Workplace Lawsuits

By: Randy Dotinga

The newspaper workplace is a legal minefield, and not just because of the constant threat of libel lawsuits. Workers face potential trouble on a variety of other fronts, and — contrary to popular belief — your employer won’t necessarily pick up all the costs if you get sued.

“If you commit a wrong to somebody else, your company may be liable, but that doesn’t relieve you of personal responsibility,” said Charles T. Huddleston, an employment law attorney in Atlanta. “It just means the victim has a better and bigger pocket to go for.”

Why worry? Because ordinary workers — especially managers and freelance writers — could easily find themselves on the hook for thousands of dollars in damages.

The arenas of sexual harassment, employment discrimination and even job-references are especially fertile fields for lawsuits that target individual bank accounts in addition to company insurance policies.

Under federal law, companies are typically on the line if an employee is accused of sexual harassment. But state law creates exceptions to that general rule, especially if there are allegations of inappropriate physical actions. “When anybody crosses the line from a hostile environment — dirty jokes and crude remarks — to something that constitutes an unwelcome touching, they are entering the arena of personal liability,” said Jim Kaster, a Minneapolis attorney who represents employees in harassment and discrimination cases. “We look at the underlying act. If a person commits a battery, they’re going to get sued by us.”

In some states, the risks for managers are even higher. They can face personal liability if they retaliate against an employee who makes an accusation. For example, an employee could sue if her boss “makes her life miserable” after she makes a complaint to human resources, Kaster said.

In the newspaper business, libel looms as one of the biggest legal threats. But reporters and editors — at least those on staff — usually get plenty of protection. “In my experience, the newspaper defends and indemnifies reporters for anything that occurs during the course of their work as far as libel goes,” said Eric E. Jorstad, a media attorney in Minneapolis.

Freelance writers may not have the same protections. In recent years, many magazines have adopted contracts that make freelance writers solely responsible for defending against libel suits and paying any damages resulting from their work. Some newspapers don’t require writers to sign contracts, leaving the indemnification issue up in the air. Jorstad suggests that freelancers look into libel insurance, but it is difficult and expensive to get, and the number of organizations offering it is shrinking.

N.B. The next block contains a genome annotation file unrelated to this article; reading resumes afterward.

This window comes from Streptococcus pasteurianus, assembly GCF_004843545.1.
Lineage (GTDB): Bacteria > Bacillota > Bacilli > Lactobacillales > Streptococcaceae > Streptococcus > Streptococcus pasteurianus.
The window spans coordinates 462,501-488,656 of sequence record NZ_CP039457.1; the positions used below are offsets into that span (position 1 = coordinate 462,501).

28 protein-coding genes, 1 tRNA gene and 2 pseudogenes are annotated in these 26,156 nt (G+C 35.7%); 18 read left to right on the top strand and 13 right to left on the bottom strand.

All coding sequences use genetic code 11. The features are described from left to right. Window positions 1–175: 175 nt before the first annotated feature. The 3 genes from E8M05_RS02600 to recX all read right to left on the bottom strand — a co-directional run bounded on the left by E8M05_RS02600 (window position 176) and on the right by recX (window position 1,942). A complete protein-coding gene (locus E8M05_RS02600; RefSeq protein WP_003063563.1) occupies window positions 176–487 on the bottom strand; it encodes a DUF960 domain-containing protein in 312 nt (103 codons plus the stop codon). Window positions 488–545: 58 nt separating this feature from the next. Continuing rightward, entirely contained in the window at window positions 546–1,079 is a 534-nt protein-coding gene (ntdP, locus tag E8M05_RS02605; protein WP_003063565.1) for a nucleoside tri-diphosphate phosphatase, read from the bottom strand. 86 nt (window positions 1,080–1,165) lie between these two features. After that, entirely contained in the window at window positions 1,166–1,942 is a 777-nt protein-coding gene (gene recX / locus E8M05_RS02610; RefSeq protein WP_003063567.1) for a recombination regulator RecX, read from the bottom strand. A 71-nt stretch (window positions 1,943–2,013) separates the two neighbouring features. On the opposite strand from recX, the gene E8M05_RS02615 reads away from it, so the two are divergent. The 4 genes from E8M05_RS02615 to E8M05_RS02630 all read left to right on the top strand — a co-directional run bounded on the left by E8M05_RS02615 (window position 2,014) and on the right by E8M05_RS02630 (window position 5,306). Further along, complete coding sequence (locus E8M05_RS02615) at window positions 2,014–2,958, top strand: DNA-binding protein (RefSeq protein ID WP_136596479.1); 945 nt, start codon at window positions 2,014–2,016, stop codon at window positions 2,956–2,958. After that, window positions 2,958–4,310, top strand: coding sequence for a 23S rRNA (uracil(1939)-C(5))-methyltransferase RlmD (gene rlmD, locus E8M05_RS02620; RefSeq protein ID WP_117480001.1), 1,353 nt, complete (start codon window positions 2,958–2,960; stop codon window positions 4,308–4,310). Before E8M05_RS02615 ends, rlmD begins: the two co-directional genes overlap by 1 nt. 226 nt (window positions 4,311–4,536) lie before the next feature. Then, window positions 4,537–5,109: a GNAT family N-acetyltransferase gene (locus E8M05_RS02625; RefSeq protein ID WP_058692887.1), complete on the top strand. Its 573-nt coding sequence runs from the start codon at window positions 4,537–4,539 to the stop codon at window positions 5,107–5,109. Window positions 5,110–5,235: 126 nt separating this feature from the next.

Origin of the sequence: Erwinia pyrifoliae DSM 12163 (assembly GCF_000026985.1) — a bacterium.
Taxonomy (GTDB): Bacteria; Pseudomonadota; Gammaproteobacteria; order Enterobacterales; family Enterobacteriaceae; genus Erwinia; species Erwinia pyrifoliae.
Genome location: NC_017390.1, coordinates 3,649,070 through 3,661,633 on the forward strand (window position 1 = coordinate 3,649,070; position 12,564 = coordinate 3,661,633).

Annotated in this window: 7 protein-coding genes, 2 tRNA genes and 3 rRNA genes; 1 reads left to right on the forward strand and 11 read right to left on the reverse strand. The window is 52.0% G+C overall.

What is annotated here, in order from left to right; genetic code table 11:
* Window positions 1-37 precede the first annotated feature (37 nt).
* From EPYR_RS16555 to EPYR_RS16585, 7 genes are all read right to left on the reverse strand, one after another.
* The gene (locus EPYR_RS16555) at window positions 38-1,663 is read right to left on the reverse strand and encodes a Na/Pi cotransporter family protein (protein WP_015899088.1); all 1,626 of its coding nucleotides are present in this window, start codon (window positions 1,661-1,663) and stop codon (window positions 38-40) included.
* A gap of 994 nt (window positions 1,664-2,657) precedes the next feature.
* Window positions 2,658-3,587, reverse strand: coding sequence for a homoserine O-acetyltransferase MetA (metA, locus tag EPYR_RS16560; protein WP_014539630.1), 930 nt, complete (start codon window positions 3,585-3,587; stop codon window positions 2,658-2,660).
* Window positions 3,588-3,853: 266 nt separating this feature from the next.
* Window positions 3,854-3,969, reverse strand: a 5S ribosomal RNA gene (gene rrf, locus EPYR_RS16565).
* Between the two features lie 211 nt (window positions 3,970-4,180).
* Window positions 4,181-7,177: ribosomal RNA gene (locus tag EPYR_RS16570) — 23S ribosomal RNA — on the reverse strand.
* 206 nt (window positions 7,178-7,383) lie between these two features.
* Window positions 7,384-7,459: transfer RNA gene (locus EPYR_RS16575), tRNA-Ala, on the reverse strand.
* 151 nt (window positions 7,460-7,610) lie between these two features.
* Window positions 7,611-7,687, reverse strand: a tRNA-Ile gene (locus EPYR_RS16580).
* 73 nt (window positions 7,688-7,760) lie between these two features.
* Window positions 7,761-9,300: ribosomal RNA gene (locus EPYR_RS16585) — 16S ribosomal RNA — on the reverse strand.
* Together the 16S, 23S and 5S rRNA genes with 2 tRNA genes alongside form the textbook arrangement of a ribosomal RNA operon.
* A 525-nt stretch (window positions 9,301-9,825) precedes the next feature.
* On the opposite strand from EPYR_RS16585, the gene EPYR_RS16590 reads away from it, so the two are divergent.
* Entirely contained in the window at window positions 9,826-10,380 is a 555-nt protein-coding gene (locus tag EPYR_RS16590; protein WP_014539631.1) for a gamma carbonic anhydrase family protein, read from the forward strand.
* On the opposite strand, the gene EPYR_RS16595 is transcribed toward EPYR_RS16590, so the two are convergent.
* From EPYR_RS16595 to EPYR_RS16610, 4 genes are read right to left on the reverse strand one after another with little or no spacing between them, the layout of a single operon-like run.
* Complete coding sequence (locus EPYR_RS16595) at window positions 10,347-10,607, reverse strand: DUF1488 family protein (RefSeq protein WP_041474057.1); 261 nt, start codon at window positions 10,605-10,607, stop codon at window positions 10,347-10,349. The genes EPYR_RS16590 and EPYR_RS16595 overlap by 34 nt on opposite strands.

There’s one more legal threat looming at the workplace, one that most managers have probably never thought of: slander. Many attorneys advise companies to not give out job references for fear that a current or former worker will sue for defamation over a negative reference.

The truth is that the managers themselves face the greatest exposure. In most states, plaintiffs won’t be able to hold companies responsible for a manager’s bad-mouthing “unless you can prove that the company formally instructed him to do that, or ratified the act after the fact,” Huddleston said.

What to do? Should companies ban references entirely? Huddleston doesn’t go quite that far. “References are extremely valuable tools, and I’d hate to see everybody in lockstep say, ‘We’ll only tell you if they worked there and what their dates of employment were.'”

Instead, Huddleston tries to find a middle ground: he advises his company clients to only give references if the worker [or former worker] in question signs a waiver saying he or she won’t sue.

Ready for more complications? Managers could get in trouble for saying too little just as well as saying too much. In one case, a company landed in court for providing a reference but failing to reveal a worker’s history of threatening supervisors, Huddleston said. The worker ended up shooting two workers at his new place of work.

“If you’re going to speak about a former employee, there are some cases that say once you start talking, a half truth is as bad as a lie,” Huddleston said. Maybe the safest policy is simply to never pick up the phone.

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